Why you need a consent management platform on your website

Blog banner

This is a fairly long and complex article – if you want a quick overview and action plan, we have summarised everything in the top section.

There is much talk in the industry at the moment about website user consent and what companies need to do to ensure your website adheres to GDPR and other regulations. It is highly recommended to set up a reliable Consent Management Platform (CMP) which gives you control over cookies and other tracking technologies that collect data from users.

What happens if you don’t have a CMP?

  1. You’ll miss out on data
  2. You may not catch all 3rd party cookies
  3. You’re at higher risk of GDPR fines

The role of Google Analytics 4 & Consent Mode

As Google moves towards cookie-less browsing and tools like Google Analytics away from third-party data, website owners need to keep up with the latest advances in data privacy. This is where Google Analytics 4 (GA4) and Google Consent Mode come into play:

  • GA4 uses behavioural modelling and conversion modelling to fill in the data gaps left by users who opt out of consent.
  • Google Consent Mode is a cross-platform consent system that communicates with your CMP to ensure user choices are respected across Google products, helping you handle the challenges of managing data consent post-GDPR.

Actions you need to take

  1. Set up a consent management platform
  2. Move over to Google Analytics 4
  3. Set up Google Consent Mode
  4. Set up enhanced conversions on your Google Ads (this can further reduce the data loss caused by user consent choice)

According to a study conducted by the University of Virginia in 2021, 97% of websites based in the European Union “still fail to comply with at least one requirement of GDPR”. Consent is listed among the top violations, particularly when it comes to users being able to withdraw their consent at any time.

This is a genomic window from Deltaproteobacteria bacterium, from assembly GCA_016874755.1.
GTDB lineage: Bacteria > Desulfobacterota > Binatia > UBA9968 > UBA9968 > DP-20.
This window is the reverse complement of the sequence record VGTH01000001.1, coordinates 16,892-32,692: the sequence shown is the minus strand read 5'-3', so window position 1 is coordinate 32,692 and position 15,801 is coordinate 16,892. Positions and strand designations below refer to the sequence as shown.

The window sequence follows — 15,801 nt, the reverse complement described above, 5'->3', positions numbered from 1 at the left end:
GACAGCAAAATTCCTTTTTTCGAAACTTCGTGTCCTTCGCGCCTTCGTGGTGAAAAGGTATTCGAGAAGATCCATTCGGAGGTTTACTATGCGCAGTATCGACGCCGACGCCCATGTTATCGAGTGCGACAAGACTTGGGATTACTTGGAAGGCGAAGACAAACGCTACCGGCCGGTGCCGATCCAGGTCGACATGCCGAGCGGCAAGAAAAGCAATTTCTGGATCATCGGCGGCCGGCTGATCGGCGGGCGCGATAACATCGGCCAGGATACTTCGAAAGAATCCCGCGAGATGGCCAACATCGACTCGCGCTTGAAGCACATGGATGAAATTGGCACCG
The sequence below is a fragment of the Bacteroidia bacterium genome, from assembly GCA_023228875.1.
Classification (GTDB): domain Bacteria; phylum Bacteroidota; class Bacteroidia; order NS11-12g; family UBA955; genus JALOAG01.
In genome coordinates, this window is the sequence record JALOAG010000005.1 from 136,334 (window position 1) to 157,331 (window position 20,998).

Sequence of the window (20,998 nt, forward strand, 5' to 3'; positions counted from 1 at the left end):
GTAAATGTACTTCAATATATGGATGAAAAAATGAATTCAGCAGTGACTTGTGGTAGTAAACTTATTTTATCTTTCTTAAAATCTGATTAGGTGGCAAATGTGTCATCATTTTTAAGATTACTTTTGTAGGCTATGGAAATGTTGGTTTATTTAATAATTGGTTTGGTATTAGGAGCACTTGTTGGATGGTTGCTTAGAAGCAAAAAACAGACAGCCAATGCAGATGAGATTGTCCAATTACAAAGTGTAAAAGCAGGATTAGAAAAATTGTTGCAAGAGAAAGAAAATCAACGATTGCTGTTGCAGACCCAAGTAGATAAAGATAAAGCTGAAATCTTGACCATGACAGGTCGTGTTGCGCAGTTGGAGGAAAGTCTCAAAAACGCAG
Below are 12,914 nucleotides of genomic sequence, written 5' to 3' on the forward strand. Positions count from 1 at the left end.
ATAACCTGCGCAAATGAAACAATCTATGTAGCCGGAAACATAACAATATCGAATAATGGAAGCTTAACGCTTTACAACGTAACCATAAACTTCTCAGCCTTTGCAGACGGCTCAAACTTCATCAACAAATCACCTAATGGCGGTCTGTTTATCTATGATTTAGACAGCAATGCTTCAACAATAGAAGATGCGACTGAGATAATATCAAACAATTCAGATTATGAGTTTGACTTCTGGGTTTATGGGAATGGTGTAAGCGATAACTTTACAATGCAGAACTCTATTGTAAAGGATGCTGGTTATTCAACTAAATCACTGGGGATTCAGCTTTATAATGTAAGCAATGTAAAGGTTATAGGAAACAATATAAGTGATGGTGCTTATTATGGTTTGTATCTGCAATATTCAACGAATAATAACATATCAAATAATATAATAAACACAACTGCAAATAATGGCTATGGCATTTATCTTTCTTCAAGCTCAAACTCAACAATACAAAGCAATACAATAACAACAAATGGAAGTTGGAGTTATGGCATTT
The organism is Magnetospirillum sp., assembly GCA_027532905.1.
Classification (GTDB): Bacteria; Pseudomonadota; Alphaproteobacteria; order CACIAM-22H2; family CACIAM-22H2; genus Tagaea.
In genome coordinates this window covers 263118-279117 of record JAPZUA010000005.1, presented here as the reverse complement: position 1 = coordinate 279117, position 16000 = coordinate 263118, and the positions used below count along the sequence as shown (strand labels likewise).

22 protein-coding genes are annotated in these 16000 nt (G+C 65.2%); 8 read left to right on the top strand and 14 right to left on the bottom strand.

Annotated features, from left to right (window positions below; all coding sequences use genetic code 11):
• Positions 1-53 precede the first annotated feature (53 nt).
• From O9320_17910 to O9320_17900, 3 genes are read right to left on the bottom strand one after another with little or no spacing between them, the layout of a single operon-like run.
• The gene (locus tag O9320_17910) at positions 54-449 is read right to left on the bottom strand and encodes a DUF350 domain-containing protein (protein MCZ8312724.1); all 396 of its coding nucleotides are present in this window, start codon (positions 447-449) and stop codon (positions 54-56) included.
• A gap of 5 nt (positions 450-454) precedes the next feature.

With consent being central to data and privacy guidelines, companies need a reliable Consent Management Platform (CMP) that removes the complexity of adhering to GDPR and other regulations.

In this article, we discuss the importance of consent management platforms and their role as governments and technology companies rethink their approaches to data privacy.

We’ve broken this article up into the following five sections:

  1. What is a consent management platform?
  2. The consequences of not using a consent management platform
    1. Traffic loss
    2. Data loss
    3. Hidden cookies
    4. GDPR compliance issues
  3. Key features to look for in a CMP
  4. The role of Google Analytics 4 & Consent Mode
  5. Next steps

Above all, we want to highlight the consequences of not using a CMP and how to deal with key issues like data loss. We’ll also discuss how Google is dealing with the challenges and why you should be using tools like Google Analytics 4 and Consent Mode alongside your CMP.

What is a consent management platform?

A CMP gives website owners control over cookies and other tracking technologies that collect data from their users. When you install tools like Google Analytics on your website or use technologies like remarketing, these solutions collect user data to collate traffic insights and deliver ads to previous visitors.